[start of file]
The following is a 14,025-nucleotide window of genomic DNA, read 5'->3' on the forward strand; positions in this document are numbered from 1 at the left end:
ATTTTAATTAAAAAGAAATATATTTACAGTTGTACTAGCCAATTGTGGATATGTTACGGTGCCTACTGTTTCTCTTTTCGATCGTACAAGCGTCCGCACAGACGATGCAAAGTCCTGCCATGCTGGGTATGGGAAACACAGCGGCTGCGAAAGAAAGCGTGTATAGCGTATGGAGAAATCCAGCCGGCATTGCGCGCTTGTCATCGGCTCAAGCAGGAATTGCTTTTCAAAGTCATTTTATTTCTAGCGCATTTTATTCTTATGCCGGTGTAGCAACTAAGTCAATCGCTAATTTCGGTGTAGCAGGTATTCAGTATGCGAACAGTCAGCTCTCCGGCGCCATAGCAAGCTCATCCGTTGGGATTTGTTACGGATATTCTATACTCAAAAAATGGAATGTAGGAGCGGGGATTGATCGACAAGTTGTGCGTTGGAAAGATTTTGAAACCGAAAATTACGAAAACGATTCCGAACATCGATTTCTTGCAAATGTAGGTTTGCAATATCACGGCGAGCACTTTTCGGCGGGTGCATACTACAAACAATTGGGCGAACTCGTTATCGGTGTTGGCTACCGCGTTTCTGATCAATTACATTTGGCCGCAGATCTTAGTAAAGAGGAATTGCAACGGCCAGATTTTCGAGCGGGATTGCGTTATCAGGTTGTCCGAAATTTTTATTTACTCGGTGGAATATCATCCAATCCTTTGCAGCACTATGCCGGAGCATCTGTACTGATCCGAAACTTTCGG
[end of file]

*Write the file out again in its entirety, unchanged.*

The following is a 14,025-nucleotide window of genomic DNA, read 5'->3' on the forward strand; positions in this document are numbered from 1 at the left end:
ATTTTAATTAAAAAGAAATATATTTACAGTTGTACTAGCCAATTGTGGATATGTTACGGTGCCTACTGTTTCTCTTTTCGATCGTACAAGCGTCCGCACAGACGATGCAAAGTCCTGCCATGCTGGGTATGGGAAACACAGCGGCTGCGAAAGAAAGCGTGTATAGCGTATGGAGAAATCCAGCCGGCATTGCGCGCTTGTCATCGGCTCAAGCAGGAATTGCTTTTCAAAGTCATTTTATTTCTAGCGCATTTTATTCTTATGCCGGTGTAGCAACTAAGTCAATCGCTAATTTCGGTGTAGCAGGTATTCAGTATGCGAACAGTCAGCTCTCCGGCGCCATAGCAAGCTCATCCGTTGGGATTTGTTACGGATATTCTATACTCAAAAAATGGAATGTAGGAGCGGGGATTGATCGACAAGTTGTGCGTTGGAAAGATTTTGAAACCGAAAATTACGAAAACGATTCCGAACATCGATTTCTTGCAAATGTAGGTTTGCAATATCACGGCGAGCACTTTTCGGCGGGTGCATACTACAAACAATTGGGCGAACTCGTTATCGGTGTTGGCTACCGCGTTTCTGATCAATTACATTTGGCCGCAGATCTTAGTAAAGAGGAATTGCAACGGCCAGATTTTCGAGCGGGATTGCGTTATCAGGTTGTCCGAAATTTTTATTTACTCGGTGGAATATCATCCAATCCTTTGCAGCACTATGCCGGAGCATCTGTACTGATCCGAAACTTTCGG